Imagine if you went to a university and the professor gave you a book and told you to study it. By the end of the class, you might memorize some things. How will the professor know if you actually know how to use it in the real world?
For that, teachers need a way to test the student’s comprehension and fluency.
There’re two types of homework:
- Quizzes – These are multiple choice questions that test the student’s knowledge of the course content. These quizzes have only one right answer. In a course on How to Make a Cake, quiz questions can be “What temperature do you bake at?”
- Exercises – While a quiz tests the knowledge of the course, exercises test the application. There’s no right or wrong answer. For example, in your course on public speaking, one exercise question to ask might be, “When you’re feeling stage fright, what can you do to relax?”
You can deliver homework in many different ways. The simplest homework assignments include templates where they fill in the blanks and worksheets with question prompts.
- Email. The simplest way for students to submit homework is through email.
- Google Forms. Create worksheets for students to fill in and receive them automatically after they’ve submitted them.
- Third-party hosted platforms. Many give you the ability to create quizzes inside your course.
- Cognito Forms or Gravity Forms. Use these if you want to take it up a notch and review students’ work by using an online form inside your course.
- WordPress plugins, Qzzr, or other quiz software. If you’re using a WordPress course plugin, chances are, it has a quiz feature. You can also look into third-party quiz software that allows you to embed quizzes in your course site.
It’s optimistic to believe every student who joins your course will leave an expert. But in fact, most people don’t complete the courses they purchase. People are busy, and life pulls them out of the course just when they were getting started. It happens.[clickToTweet tweet=”Most people don’t complete courses they purchase. How to nudge students there’s more to do:” quote=”Most people don’t complete courses they purchase. How to nudge students there’s more to do:”]
Email is the easiest way to gently nudge students that there’s still more work to do. You can automate email reminders that send on particular moments of time.
This works if you are releasing content slowly, like once a week. This is known as a drip-release course. In this case, send an email every time a new lesson or module becomes available, like this:
Day 0 – Intro – Username/password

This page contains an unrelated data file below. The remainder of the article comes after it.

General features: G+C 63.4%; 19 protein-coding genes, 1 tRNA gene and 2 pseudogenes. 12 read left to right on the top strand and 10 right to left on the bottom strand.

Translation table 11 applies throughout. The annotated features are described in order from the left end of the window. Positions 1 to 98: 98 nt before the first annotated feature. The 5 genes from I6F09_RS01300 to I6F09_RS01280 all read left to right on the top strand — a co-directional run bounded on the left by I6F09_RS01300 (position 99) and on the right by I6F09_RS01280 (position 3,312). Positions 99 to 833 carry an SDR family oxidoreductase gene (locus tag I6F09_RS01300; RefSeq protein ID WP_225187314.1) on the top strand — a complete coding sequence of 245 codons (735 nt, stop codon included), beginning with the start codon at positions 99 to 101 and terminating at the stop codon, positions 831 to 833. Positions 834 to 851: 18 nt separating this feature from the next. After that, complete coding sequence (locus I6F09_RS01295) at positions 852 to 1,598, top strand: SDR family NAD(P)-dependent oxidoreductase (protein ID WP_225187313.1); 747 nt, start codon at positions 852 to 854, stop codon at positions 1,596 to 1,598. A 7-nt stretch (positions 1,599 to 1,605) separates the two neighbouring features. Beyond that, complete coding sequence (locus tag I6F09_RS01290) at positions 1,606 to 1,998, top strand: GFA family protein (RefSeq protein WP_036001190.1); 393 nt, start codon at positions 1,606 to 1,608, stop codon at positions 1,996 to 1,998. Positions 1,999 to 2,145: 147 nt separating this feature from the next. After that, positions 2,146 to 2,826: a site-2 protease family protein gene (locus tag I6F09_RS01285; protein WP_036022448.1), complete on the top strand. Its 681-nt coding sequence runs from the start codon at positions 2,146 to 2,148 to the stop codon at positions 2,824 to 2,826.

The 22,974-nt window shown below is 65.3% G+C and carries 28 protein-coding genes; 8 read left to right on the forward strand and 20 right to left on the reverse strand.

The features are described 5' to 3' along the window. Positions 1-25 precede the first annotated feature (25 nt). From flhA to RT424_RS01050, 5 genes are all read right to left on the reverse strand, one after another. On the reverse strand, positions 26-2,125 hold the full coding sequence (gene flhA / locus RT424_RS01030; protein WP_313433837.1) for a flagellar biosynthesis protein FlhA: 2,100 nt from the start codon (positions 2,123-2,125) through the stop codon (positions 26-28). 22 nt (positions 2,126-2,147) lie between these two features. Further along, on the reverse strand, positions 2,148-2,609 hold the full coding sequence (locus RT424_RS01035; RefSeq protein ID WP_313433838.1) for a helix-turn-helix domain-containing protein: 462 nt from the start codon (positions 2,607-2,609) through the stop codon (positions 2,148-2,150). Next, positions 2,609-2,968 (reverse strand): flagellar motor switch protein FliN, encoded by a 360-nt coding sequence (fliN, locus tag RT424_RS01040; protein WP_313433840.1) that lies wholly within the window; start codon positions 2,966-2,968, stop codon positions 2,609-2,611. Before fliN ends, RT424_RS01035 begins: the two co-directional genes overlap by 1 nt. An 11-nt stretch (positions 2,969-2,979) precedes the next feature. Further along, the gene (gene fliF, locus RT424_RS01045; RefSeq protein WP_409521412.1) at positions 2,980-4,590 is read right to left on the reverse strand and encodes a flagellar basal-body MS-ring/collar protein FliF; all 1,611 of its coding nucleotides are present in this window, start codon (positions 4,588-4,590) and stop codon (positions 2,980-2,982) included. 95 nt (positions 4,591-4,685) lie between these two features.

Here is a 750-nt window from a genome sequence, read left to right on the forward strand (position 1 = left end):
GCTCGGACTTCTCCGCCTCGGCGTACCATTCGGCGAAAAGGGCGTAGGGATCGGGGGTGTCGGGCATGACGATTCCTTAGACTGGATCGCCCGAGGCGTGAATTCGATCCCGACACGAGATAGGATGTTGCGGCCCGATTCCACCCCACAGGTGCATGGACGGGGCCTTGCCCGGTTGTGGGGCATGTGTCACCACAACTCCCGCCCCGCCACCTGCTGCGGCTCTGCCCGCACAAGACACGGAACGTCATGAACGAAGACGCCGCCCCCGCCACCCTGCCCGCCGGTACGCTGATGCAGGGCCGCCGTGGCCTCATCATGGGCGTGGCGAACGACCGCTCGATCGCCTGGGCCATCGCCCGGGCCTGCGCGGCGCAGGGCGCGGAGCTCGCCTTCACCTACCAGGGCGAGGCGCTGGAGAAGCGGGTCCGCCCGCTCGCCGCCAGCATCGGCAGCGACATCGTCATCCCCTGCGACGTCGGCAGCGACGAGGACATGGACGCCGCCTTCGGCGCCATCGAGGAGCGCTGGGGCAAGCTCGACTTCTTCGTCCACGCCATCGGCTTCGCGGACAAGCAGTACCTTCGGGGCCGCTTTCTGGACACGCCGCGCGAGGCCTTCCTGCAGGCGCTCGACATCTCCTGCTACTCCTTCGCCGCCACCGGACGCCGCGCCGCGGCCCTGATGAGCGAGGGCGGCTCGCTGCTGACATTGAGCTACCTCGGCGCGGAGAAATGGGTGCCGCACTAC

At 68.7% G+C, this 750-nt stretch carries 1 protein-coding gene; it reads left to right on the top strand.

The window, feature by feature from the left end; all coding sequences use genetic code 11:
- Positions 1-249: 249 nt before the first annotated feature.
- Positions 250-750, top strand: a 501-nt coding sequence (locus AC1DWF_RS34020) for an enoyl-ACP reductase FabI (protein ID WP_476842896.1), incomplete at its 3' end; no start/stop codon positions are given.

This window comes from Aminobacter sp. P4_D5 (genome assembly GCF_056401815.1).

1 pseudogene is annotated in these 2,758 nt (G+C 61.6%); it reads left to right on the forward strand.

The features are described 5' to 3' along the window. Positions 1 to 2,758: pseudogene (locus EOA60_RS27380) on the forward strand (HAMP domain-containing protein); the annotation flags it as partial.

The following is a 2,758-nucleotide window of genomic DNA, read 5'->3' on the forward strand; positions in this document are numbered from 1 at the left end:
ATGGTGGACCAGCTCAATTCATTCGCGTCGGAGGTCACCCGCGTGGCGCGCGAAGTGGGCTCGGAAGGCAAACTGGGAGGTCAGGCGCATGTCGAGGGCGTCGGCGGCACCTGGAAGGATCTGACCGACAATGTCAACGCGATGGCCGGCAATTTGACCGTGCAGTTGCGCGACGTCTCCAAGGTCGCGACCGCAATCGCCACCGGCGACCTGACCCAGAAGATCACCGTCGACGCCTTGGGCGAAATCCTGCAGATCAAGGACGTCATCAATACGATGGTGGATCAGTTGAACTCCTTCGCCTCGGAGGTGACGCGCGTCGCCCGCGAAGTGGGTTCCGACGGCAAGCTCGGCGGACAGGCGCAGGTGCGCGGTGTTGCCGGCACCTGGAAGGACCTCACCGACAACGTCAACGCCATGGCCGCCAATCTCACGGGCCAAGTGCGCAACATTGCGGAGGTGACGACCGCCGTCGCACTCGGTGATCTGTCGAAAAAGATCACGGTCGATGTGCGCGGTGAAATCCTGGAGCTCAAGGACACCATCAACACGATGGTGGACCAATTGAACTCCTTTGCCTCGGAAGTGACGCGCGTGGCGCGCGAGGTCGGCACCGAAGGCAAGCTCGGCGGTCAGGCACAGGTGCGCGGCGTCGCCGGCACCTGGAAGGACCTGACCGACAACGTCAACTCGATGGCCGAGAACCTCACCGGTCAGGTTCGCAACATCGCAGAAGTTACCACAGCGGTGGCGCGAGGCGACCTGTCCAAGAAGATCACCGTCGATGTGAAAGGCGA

Day 0 – Welcome to the course [Lesson 1 Unlocked]
Day 7 – Lesson 2 is unlocked
Day 14 – Lesson 3 is unlocked
Day 70 – Lesson 11 is unlocked
If your course is all-access, meaning all of the lessons are available immediately on the day of purchase, then it doesn’t make sense to email them every time you release a new lesson. Send email reminders without making any assumption on the student’s progress level. For example:
- Day 0 – Intro – Username/password
- Day 0 – Welcome to the course
- Day 7 – Do you have questions
- Day 14 – Have you seen the bonus content
- Use your email service provider to pre-schedule the appropriate emails whether your course is drip-release or all-access.
- Students receive additional email reminders after a specific amount of time has passed from the date of purchase, based on specific milestones they should be reaching by a certain time. For example, in ABM, know that by the first month, students should have their landing pages prepared along with a First Impression Incentive. By the second month, they should have already been reached out to influencers to guest post. So, we send the following reminders:
Day 30 – Tips on your Landing Page
Day 60 – Tips on reaching out to influencers
Day 180 – Reminder email
- Another Pro thing you can do is to send emails depending on the students’ behavior on the course site. Your LMS probably lets you track students’ progress, and you can tie emails to this. You can trigger an email to be sent out, for example, when a student hasn’t logged into the course site for over 30 days.
This is a pretty long post and, by now, you’re probably overwhelmed.
Keep in mind that you don’t have to let technology get in the way of you becoming an online course creator. As we’ve learned from the speakers at The Future & Opportunity of Online Education Summit, many course creators who are successful today began with the bare-minimum technology they had access to.
Matt Clark, co-founder of Amazing.com, created his very first online course with just a USB headset and slides recorded as video. He didn’t even know how to edit them, so he didn’t.
And Vanessa Van Edwards of ScienceofPeople.com recorded her lessons with her iPhone propped up on cookbooks. She does get points for using an inexpensive microphone from Amazon.
Moral of the story: If you want to teach online, go ahead and do it!
What are your biggest tech concerns as an online course creator or an aspiring one? What’s your biggest headache? And where are you looking for solutions?